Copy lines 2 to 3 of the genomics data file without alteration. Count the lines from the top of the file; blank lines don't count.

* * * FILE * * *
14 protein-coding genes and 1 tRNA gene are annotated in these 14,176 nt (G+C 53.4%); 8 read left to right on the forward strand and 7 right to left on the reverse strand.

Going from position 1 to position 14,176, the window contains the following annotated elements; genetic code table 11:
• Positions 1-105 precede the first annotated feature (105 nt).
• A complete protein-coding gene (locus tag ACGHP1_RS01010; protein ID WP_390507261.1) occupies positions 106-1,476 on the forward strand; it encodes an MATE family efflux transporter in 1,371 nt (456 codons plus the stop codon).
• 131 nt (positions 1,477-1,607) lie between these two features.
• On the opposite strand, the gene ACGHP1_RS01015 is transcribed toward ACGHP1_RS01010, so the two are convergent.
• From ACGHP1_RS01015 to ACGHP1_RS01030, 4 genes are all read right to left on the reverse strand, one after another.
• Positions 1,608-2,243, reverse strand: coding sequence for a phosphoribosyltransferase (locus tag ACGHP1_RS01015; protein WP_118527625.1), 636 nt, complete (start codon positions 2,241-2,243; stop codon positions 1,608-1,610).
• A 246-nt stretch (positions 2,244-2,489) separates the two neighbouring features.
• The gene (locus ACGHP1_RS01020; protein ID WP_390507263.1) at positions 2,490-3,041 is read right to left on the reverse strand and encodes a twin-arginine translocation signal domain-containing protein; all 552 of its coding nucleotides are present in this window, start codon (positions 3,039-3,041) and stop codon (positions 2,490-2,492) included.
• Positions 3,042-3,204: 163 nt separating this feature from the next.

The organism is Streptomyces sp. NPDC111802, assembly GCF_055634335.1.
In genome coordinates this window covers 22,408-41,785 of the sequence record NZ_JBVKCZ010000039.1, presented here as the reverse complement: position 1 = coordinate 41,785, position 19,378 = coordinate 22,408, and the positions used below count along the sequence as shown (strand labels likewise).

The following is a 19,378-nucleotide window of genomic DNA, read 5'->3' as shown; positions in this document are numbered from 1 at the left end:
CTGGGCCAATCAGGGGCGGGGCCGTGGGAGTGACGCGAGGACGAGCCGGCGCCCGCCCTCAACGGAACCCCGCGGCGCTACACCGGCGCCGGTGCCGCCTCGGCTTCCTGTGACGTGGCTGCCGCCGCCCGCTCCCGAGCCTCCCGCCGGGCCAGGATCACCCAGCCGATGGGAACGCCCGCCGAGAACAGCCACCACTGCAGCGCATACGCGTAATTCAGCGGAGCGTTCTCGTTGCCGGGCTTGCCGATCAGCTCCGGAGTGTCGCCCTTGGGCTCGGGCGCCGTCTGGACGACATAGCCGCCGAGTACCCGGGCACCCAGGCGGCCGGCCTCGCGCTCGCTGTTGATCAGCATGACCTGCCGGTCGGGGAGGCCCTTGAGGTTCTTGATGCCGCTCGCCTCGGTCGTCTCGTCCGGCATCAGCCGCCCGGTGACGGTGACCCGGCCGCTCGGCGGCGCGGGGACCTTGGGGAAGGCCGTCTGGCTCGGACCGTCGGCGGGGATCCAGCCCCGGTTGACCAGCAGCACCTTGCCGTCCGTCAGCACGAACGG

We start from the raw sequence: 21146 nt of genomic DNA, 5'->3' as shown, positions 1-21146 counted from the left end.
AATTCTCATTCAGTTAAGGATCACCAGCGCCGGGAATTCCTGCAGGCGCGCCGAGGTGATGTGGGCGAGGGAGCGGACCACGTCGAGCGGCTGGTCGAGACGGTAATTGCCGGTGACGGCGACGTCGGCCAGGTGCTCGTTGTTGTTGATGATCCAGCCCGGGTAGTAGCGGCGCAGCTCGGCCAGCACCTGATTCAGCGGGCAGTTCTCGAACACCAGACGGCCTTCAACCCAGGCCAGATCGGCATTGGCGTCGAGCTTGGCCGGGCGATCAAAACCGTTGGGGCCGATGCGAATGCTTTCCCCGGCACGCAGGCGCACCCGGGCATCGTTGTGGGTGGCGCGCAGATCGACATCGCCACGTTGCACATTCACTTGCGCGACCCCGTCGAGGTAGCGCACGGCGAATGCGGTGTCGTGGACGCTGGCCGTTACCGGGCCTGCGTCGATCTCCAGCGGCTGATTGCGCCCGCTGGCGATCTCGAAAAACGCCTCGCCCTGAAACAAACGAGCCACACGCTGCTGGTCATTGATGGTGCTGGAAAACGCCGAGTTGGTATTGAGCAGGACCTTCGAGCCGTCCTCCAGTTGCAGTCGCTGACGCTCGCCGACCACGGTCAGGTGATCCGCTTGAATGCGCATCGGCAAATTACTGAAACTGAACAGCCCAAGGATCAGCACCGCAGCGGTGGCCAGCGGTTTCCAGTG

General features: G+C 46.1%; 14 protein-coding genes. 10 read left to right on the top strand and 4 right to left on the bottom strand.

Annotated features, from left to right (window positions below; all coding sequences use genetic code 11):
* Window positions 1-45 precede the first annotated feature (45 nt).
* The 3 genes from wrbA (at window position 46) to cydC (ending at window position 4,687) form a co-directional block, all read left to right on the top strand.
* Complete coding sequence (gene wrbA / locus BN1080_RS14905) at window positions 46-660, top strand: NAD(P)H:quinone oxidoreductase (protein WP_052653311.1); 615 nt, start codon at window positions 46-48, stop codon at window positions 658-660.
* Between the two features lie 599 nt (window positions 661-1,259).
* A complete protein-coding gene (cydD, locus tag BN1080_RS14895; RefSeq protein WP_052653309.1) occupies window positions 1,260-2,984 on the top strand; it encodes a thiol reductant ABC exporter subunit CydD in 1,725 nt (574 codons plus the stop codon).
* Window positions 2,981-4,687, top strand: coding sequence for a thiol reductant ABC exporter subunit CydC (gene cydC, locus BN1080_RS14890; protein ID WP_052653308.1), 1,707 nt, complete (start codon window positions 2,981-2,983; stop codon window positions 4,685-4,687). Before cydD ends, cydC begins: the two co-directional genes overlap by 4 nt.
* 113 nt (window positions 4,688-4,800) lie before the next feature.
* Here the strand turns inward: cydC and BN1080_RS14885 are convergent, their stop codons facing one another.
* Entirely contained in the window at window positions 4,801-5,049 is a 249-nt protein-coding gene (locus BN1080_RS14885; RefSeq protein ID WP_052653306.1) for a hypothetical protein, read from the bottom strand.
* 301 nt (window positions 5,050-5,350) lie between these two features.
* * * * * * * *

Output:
Going from position 1 to position 14,176, the window contains the following annotated elements; genetic code table 11:
• Positions 1-105 precede the first annotated feature (105 nt).